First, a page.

My website is a resource for photographers and content creators, so a good portion of my viewership will not need convincing as to the merits of having a YouTube channel, especially a photography YouTube channel.
But why photographers in particular? A photographer’s bread and butter are still images, not video. So what are the merits of the video medium to the photographer.
Plenty of photographers get by without one and in some cases it would make little sense to have one. Or does it? Well there are some reasons that might convince you to create one or alternatively confirm your decision not to.
I have advocated throughout my blog articles the importance of marketing in this digital age. With the proliferation of photographic websites and social media, access to photographers is now world wide.
If someone wants to find a photographer that suits their brief, the internet is their first recourse. Obviously, if someone is looking for a photographer, their first point of call will not be YouTube.
In many cases, discoverability is how most photographers land clients. Clients find their work through search engines like Google or Bing; and portals like Instagram, Linkedin or Facebook, to make contact.
So if YouTube is the second biggest search engine behind it’s owner, Google, then not having a photography YouTube channel means any potential clients you may convert through YouTube are lost.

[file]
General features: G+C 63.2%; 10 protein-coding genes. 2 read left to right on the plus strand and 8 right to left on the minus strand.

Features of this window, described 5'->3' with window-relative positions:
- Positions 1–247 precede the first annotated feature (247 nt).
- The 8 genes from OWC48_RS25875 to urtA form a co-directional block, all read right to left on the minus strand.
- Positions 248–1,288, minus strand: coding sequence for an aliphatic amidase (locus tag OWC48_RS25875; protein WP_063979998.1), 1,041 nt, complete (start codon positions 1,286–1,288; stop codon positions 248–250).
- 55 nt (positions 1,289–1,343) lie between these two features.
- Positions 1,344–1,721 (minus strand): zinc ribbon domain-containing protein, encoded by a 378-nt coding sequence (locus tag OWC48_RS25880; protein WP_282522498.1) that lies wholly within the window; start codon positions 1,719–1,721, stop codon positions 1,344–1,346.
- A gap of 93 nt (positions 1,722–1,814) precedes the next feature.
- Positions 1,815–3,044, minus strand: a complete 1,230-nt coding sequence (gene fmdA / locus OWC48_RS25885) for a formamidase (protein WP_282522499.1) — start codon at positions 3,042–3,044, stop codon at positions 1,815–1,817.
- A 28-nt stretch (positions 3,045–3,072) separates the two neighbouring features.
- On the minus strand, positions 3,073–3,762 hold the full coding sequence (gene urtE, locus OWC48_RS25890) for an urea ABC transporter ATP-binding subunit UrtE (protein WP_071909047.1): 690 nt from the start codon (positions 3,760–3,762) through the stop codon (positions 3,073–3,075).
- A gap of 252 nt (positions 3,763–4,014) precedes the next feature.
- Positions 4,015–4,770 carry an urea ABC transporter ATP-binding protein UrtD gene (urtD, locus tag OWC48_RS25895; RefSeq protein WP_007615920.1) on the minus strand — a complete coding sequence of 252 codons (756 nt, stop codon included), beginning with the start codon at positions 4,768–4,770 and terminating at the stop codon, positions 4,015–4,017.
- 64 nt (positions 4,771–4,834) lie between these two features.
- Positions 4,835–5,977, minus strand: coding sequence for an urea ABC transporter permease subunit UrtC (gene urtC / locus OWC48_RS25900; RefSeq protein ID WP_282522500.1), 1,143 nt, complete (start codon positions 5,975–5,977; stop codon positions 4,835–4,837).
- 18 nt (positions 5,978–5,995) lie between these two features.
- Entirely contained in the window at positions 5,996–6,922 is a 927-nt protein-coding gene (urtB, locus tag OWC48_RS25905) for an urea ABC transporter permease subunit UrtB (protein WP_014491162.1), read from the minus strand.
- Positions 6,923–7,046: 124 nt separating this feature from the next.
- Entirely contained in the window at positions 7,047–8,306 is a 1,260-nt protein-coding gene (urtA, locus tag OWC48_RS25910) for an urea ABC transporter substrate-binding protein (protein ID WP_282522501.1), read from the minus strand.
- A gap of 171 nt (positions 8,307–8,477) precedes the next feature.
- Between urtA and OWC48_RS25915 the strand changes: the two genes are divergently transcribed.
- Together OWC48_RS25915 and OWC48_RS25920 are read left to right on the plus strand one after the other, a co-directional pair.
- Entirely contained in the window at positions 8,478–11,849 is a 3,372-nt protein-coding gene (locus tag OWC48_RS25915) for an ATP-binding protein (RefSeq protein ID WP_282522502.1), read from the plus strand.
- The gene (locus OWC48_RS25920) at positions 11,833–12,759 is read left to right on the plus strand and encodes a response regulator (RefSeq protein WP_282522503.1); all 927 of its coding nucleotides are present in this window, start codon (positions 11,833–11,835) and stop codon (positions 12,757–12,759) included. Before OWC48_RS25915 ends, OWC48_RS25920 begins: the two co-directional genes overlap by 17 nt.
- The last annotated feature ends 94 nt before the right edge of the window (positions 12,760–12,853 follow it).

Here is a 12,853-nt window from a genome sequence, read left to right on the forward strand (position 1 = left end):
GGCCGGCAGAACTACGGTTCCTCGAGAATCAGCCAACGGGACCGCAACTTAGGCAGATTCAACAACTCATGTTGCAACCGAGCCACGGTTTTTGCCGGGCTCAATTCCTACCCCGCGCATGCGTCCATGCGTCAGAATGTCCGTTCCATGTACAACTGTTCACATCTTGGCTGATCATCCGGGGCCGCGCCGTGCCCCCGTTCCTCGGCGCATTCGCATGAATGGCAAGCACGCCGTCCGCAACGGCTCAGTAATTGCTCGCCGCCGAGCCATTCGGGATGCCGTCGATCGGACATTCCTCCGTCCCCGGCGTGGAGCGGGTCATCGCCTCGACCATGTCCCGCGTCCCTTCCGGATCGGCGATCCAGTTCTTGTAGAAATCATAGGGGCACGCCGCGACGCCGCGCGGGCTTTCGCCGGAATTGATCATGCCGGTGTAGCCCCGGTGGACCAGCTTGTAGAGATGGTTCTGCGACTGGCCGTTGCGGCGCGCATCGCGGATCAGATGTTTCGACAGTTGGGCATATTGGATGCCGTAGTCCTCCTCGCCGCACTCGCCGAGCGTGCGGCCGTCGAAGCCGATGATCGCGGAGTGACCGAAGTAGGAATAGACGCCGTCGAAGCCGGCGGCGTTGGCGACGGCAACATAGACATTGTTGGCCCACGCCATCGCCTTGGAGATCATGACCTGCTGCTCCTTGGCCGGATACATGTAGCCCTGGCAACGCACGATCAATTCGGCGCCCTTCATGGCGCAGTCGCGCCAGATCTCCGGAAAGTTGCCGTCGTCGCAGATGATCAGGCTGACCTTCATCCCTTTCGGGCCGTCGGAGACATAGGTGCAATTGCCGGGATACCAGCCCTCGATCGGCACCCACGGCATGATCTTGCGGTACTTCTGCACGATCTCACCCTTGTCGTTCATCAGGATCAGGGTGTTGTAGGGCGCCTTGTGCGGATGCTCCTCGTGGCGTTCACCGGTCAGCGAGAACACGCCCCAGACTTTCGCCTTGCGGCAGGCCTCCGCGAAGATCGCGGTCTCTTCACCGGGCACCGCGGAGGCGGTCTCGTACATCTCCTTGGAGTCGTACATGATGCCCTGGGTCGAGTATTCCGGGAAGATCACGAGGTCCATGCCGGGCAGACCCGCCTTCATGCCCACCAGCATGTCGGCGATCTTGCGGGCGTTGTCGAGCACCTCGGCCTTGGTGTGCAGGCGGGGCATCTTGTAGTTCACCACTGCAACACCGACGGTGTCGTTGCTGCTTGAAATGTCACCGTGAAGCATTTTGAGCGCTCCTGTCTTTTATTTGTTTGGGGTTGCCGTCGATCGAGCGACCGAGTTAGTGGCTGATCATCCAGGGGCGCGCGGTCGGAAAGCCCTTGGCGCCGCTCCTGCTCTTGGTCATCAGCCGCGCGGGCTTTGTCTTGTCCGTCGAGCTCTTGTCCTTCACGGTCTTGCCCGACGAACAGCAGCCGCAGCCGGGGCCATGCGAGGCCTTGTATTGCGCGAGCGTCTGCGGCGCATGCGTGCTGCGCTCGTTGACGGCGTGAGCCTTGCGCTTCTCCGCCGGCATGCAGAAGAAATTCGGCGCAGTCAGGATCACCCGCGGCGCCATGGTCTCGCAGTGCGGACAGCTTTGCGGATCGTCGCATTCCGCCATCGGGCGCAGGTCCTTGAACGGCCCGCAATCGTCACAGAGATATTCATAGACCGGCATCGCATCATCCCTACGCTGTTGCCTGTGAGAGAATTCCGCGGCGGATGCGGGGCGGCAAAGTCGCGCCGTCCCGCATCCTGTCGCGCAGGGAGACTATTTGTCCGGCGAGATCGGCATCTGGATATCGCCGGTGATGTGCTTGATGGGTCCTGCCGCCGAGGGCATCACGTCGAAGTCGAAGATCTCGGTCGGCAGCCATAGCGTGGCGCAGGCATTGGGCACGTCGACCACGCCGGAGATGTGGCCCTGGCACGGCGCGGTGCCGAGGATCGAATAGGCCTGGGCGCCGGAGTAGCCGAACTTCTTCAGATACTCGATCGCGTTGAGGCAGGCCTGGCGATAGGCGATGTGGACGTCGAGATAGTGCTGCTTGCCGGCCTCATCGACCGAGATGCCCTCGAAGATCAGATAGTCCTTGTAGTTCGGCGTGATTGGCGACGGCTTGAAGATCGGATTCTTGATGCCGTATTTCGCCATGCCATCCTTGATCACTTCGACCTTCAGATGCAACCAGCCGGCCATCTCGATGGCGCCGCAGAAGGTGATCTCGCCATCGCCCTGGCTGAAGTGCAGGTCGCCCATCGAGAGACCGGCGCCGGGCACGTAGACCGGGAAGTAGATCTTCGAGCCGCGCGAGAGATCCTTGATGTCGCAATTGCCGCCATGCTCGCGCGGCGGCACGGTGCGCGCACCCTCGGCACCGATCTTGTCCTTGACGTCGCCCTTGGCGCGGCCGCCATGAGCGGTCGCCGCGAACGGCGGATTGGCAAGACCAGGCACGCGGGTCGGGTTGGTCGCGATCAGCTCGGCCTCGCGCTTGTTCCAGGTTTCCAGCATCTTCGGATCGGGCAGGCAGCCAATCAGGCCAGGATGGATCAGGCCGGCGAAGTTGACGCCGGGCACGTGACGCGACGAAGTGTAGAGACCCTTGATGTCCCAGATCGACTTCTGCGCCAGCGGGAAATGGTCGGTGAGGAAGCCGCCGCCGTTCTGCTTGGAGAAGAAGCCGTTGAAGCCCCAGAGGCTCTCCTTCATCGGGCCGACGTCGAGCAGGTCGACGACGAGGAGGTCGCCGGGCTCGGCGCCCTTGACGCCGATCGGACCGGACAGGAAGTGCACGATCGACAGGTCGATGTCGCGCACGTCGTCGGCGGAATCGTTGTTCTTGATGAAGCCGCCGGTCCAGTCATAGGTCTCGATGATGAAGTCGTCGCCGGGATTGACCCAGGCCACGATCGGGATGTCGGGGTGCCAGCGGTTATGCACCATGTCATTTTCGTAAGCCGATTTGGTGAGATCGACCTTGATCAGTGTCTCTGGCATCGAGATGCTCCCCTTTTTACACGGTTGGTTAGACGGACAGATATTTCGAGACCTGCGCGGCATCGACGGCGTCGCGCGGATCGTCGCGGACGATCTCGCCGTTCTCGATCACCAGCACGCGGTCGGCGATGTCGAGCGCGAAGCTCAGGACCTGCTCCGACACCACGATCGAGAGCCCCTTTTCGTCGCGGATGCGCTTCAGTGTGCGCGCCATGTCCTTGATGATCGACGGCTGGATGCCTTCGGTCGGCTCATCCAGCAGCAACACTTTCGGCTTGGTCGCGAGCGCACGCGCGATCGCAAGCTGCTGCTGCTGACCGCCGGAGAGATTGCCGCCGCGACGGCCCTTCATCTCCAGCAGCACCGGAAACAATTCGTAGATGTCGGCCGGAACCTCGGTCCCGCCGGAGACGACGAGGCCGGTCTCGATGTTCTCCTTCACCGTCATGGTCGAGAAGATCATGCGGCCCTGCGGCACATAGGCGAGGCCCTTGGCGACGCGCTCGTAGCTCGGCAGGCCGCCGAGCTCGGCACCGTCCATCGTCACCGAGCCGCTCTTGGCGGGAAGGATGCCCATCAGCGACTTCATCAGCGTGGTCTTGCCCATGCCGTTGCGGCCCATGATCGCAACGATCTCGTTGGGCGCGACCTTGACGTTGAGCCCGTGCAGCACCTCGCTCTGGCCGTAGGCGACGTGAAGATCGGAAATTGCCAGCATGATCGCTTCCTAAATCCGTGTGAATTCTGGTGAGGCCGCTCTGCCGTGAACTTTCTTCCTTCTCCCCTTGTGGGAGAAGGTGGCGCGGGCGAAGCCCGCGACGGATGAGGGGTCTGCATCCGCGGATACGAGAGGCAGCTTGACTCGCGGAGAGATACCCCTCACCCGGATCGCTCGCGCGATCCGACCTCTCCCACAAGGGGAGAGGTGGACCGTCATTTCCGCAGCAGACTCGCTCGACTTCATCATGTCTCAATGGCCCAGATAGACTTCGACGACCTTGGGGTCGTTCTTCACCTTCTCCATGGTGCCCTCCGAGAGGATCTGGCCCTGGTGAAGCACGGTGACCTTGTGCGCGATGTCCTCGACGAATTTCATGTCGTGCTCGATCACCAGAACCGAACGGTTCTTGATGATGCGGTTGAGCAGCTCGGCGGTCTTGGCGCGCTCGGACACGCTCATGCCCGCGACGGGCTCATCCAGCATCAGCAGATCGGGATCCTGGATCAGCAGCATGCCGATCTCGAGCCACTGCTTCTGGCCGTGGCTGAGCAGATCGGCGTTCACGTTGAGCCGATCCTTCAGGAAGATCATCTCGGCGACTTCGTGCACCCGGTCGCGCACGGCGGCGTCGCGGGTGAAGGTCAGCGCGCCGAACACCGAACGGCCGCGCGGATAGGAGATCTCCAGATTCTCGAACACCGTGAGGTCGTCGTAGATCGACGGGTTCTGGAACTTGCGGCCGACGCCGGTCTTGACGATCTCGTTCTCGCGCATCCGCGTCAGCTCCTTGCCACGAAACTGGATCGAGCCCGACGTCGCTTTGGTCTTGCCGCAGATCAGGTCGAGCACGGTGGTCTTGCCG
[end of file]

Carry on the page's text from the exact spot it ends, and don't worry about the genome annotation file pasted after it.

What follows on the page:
The Second Biggest Search Engine
YouTube initially was focused on content based on entertainment. And while entertainment is still popular, YouTube has increasingly been, for many, a recourse for information to solve problems.
How To videos and solutions to every type of problem can be found on Google and now on YouTube in visual form. And visual form can be the best way to illustrate the solution to issues as opposed to written form.
But how does that relate to a photographer? If your business is creating images for weddings for example, where is the relevance?
As I mentioned earlier, having a presence on YouTube gives you access to another market, which means more eyes. Converting views from YouTube into clients can only be done if you are on YouTube.
When you have a photography YouTube channel and you are continually creating solutions to problems people are searching to solve, you are building authority.
You don’t need to be solving problems either. Having your brand on YouTube, showcasing your skills and quality of work creates authority too. The majority of your audience will be photographers or those with an interest in photography. Which is obviously not your client base.
when a client looks to find a photographer, the quality of your authority will play a big factor in them hiring you.
If they recognize you are solving problems for other photographers or see photographers are looking to you for inspiration and knowledge, or both, you will be able to convert more clients who recognize your level of authority.
The stronger your authority the more clients you will get and the bigger the client brands will be. Businesses want to hire the best. If the search results show you ranking high up, they will recognize the strength of your brand matches with theirs.
I have advocated here why you need a website in this blog article. And the same reasoning I explained applies here. If you focused on Instagram only, which is your largest following and it disappeared tomorrow, what impact would that be to you?
Imagine if you were only focused on one platform like MySpace or Vine, or Snapchat (which is in rapid decline).